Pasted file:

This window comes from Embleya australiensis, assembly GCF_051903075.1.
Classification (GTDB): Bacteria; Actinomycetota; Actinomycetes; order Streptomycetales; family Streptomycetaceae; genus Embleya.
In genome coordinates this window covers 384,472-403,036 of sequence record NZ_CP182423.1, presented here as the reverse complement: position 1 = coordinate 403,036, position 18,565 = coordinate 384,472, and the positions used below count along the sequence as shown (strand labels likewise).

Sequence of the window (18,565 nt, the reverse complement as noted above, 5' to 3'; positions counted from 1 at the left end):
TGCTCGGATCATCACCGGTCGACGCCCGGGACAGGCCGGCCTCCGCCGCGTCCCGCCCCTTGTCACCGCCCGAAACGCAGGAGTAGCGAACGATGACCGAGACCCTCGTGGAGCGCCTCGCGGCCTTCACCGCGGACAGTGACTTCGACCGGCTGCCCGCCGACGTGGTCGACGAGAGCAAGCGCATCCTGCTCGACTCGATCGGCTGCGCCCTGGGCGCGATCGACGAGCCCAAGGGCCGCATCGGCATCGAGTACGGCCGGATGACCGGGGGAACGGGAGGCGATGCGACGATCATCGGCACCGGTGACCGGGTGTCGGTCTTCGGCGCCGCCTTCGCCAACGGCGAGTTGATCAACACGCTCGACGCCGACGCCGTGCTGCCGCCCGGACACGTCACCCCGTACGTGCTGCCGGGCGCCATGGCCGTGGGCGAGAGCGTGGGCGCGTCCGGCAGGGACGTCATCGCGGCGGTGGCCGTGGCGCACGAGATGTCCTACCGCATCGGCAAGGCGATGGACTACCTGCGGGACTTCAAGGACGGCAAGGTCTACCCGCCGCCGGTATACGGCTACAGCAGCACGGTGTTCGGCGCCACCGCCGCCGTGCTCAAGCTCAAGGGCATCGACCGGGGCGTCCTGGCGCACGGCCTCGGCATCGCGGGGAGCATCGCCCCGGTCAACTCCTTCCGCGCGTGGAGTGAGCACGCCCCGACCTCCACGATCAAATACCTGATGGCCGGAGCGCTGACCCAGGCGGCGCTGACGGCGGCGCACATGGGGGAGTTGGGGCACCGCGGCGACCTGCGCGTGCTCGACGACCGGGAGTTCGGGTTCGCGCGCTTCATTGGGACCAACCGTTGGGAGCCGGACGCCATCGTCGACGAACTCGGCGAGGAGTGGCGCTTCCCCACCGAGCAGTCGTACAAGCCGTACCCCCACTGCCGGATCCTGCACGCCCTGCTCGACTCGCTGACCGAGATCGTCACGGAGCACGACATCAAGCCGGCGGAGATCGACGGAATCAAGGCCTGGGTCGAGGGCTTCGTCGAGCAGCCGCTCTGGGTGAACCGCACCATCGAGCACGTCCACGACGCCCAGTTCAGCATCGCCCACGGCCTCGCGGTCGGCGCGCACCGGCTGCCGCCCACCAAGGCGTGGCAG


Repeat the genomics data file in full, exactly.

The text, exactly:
This window comes from Embleya australiensis, assembly GCF_051903075.1.
Classification (GTDB): Bacteria; Actinomycetota; Actinomycetes; order Streptomycetales; family Streptomycetaceae; genus Embleya.
In genome coordinates this window covers 384,472-403,036 of sequence record NZ_CP182423.1, presented here as the reverse complement: position 1 = coordinate 403,036, position 18,565 = coordinate 384,472, and the positions used below count along the sequence as shown (strand labels likewise).

Sequence of the window (18,565 nt, the reverse complement as noted above, 5' to 3'; positions counted from 1 at the left end):
TGCTCGGATCATCACCGGTCGACGCCCGGGACAGGCCGGCCTCCGCCGCGTCCCGCCCCTTGTCACCGCCCGAAACGCAGGAGTAGCGAACGATGACCGAGACCCTCGTGGAGCGCCTCGCGGCCTTCACCGCGGACAGTGACTTCGACCGGCTGCCCGCCGACGTGGTCGACGAGAGCAAGCGCATCCTGCTCGACTCGATCGGCTGCGCCCTGGGCGCGATCGACGAGCCCAAGGGCCGCATCGGCATCGAGTACGGCCGGATGACCGGGGGAACGGGAGGCGATGCGACGATCATCGGCACCGGTGACCGGGTGTCGGTCTTCGGCGCCGCCTTCGCCAACGGCGAGTTGATCAACACGCTCGACGCCGACGCCGTGCTGCCGCCCGGACACGTCACCCCGTACGTGCTGCCGGGCGCCATGGCCGTGGGCGAGAGCGTGGGCGCGTCCGGCAGGGACGTCATCGCGGCGGTGGCCGTGGCGCACGAGATGTCCTACCGCATCGGCAAGGCGATGGACTACCTGCGGGACTTCAAGGACGGCAAGGTCTACCCGCCGCCGGTATACGGCTACAGCAGCACGGTGTTCGGCGCCACCGCCGCCGTGCTCAAGCTCAAGGGCATCGACCGGGGCGTCCTGGCGCACGGCCTCGGCATCGCGGGGAGCATCGCCCCGGTCAACTCCTTCCGCGCGTGGAGTGAGCACGCCCCGACCTCCACGATCAAATACCTGATGGCCGGAGCGCTGACCCAGGCGGCGCTGACGGCGGCGCACATGGGGGAGTTGGGGCACCGCGGCGACCTGCGCGTGCTCGACGACCGGGAGTTCGGGTTCGCGCGCTTCATTGGGACCAACCGTTGGGAGCCGGACGCCATCGTCGACGAACTCGGCGAGGAGTGGCGCTTCCCCACCGAGCAGTCGTACAAGCCGTACCCCCACTGCCGGATCCTGCACGCCCTGCTCGACTCGCTGACCGAGATCGTCACGGAGCACGACATCAAGCCGGCGGAGATCGACGGAATCAAGGCCTGGGTCGAGGGCTTCGTCGAGCAGCCGCTCTGGGTGAACCGCACCATCGAGCACGTCCACGACGCCCAGTTCAGCATCGCCCACGGCCTCGCGGTCGGCGCGCACCGGCTGCCGCCCACCAAGGCGTGGCAG